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What are Miacids?

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  • Written By: Michael Anissimov
  • Edited By: Bronwyn Harris
  • Last Modified Date: 29 November 2016
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Miacids are an extinct group of mammalian carnivores that gave rise to cats, bears, dogs, skunks, mongooses, hyenas, and all other felids and canids. Relatively small and frequently described as marten-like, miacids were the first wave of mammalian carnivores to evolve 65 million years ago, after an asteroid obliterated the dinosaurs and left numerous ecological niches wide open. Miacids persisted until 33 million years ago. The miacids that survived evolved into the carnivorans we know today — including the family dog or cat. Carnivorans are sometimes referred to as the most intelligent mammalian group outside of the great apes.

Relatively small carnivores, miacids were typically the size of housecats, although a few species were as large as modern-day wolves. Many were arboreal (lived in trees), but some lived on the ground, where they consumed small mammals like rodents and invertebrates like beetles. The miacids are divided into two groups: Miacidae, which evolved into the caniforms (bear-dogs, dogs, raccoons, bears, and weasels), and Viverravidae, which evolved into the feliforms (cats, hyenas, and mongooses). Like many other mammals, miacids were covered in a layer of fur, had tails, and elevated metabolisms.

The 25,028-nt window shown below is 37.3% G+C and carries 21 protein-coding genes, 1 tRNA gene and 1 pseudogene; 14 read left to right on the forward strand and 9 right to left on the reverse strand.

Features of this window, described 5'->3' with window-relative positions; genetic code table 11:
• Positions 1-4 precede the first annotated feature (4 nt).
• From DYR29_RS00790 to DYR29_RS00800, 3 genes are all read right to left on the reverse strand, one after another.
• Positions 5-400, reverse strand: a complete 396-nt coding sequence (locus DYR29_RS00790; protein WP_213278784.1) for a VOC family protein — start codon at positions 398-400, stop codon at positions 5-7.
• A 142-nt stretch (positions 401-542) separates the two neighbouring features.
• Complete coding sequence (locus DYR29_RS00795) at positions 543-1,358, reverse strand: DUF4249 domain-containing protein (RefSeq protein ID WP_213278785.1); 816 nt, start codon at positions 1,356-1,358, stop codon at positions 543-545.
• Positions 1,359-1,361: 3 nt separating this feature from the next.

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Miacids were one of the first mammalian carnivores. Mammals had existed for tens of millions of years before the extinction of the dinosaurs, but they were mostly small, rodent or shrew-like herbivores and detrivores that scurried around at night, trying to avoid being eaten by the numerous, terrifying carnivorous dinosaurs everywhere. With the extinction of their oppressors—the dinosaurs—mammals were finally free to branch out and take over the world, a position they still enjoy to this day.

Miacids were among the first mammals to develop teeth for the shearing and tearing of meat, a feature retained by all modern carnivorans. Miacids lived in Eurasia and North America, inhabiting the nearly worldwide tropical forests that thrived before the Ice Age set in about 23 million years ago.

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CraftyArrow
Post 2

The San Diego Natural History Museum offers an exhibit featuring tapocyons, the fossilized remains of which were apparently found near there. They say it's a complete miacid specimen, which is very rare. We didn't know what we were looking at at the time, but what's astonishing is how it's like a cat/dog mix. It's bigger than most cats, but it has retractable claws. Definitely worth a look if you're anywhere near SD.

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